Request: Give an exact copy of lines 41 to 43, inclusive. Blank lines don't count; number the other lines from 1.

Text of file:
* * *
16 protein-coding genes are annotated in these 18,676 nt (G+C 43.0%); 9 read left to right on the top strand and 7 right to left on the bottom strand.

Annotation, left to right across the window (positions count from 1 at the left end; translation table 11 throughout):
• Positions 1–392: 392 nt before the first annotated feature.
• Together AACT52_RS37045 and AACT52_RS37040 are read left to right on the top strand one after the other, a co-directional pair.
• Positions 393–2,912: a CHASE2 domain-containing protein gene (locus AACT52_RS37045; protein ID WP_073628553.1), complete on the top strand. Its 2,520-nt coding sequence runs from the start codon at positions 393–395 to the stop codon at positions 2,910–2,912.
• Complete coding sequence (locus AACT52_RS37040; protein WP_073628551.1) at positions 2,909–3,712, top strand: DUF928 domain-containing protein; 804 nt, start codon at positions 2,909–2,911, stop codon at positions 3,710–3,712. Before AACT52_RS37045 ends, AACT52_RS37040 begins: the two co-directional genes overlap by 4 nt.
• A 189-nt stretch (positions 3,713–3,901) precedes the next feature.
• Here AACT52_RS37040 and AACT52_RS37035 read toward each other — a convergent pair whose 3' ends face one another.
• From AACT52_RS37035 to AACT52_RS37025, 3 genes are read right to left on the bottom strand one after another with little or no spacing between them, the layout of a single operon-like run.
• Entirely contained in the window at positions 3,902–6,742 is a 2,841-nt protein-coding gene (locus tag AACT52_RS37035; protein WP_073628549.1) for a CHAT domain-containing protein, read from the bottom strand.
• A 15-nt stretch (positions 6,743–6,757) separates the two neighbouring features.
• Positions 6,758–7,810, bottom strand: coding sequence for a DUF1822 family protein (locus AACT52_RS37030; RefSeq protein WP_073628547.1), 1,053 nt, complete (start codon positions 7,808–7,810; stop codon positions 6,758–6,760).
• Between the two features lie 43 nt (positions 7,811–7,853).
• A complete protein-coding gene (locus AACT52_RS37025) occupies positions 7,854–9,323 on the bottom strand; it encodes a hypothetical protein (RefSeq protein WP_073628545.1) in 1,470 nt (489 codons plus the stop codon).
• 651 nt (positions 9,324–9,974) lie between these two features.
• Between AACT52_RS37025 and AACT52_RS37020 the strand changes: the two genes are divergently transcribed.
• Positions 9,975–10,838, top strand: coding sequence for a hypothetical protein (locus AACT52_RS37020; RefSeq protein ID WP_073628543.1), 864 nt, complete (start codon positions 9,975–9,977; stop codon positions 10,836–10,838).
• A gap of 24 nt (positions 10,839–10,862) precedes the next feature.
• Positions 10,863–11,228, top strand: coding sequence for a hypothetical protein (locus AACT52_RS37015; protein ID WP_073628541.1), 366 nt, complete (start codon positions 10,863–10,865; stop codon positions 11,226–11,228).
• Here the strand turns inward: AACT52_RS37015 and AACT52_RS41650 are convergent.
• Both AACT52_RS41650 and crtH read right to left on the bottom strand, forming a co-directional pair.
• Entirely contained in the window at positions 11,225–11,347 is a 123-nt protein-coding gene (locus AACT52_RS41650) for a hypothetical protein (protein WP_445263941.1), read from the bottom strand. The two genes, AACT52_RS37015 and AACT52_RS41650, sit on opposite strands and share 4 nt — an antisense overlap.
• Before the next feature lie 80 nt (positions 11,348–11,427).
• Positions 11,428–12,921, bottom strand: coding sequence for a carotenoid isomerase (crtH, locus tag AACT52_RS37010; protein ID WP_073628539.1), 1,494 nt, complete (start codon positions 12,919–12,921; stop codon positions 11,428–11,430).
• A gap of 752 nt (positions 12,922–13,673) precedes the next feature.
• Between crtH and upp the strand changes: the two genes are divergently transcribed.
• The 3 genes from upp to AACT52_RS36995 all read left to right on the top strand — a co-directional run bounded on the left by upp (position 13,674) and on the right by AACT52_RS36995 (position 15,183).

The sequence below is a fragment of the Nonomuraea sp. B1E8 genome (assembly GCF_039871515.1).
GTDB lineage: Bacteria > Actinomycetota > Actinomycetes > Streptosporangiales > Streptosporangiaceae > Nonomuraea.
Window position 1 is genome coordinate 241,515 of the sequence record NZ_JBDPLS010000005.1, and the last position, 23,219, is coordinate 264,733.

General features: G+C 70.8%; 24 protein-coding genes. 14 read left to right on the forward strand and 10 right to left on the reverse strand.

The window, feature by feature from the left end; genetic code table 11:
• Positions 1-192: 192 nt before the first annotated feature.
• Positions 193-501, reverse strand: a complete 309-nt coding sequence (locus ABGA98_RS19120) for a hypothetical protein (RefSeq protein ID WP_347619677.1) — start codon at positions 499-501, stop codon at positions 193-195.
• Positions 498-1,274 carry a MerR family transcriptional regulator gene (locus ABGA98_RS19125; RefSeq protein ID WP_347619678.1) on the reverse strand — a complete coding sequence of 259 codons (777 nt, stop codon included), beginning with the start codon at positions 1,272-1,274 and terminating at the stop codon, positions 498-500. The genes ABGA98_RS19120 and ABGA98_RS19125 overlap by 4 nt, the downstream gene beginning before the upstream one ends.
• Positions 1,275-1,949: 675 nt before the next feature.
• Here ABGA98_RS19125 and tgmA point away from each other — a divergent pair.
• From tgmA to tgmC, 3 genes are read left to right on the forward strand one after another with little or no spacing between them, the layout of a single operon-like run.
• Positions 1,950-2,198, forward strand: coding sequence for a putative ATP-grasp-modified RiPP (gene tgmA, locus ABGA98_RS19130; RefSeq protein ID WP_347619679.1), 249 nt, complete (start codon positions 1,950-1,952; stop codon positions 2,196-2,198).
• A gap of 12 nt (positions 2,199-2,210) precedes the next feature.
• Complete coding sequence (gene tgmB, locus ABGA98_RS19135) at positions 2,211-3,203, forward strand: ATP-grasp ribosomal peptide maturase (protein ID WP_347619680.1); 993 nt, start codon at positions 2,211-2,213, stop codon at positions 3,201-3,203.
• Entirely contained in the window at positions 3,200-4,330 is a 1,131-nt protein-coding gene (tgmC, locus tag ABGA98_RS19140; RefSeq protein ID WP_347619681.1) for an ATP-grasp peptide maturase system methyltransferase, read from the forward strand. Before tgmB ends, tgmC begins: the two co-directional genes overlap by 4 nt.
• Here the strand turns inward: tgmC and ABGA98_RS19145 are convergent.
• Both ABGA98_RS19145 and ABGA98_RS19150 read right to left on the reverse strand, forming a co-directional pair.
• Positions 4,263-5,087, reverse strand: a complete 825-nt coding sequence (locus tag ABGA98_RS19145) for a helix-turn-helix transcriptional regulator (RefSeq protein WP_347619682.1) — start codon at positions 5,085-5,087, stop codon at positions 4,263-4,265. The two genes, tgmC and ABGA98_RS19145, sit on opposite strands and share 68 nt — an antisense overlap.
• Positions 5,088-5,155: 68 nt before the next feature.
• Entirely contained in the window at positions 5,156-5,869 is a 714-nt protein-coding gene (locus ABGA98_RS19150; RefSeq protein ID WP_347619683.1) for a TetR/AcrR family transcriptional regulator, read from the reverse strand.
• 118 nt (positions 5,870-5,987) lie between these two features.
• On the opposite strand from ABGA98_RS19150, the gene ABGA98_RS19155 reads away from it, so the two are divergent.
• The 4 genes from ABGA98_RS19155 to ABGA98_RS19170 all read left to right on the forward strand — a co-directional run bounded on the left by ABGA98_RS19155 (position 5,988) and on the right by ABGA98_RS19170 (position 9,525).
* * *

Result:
• Complete coding sequence (gene tgmB, locus ABGA98_RS19135) at positions 2,211-3,203, forward strand: ATP-grasp ribosomal peptide maturase (protein ID WP_347619680.1); 993 nt, start codon at positions 2,211-2,213, stop codon at positions 3,201-3,203.
• Entirely contained in the window at positions 3,200-4,330 is a 1,131-nt protein-coding gene (tgmC, locus tag ABGA98_RS19140; RefSeq protein ID WP_347619681.1) for an ATP-grasp peptide maturase system methyltransferase, read from the forward strand. Before tgmB ends, tgmC begins: the two co-directional genes overlap by 4 nt.
• Here the strand turns inward: tgmC and ABGA98_RS19145 are convergent.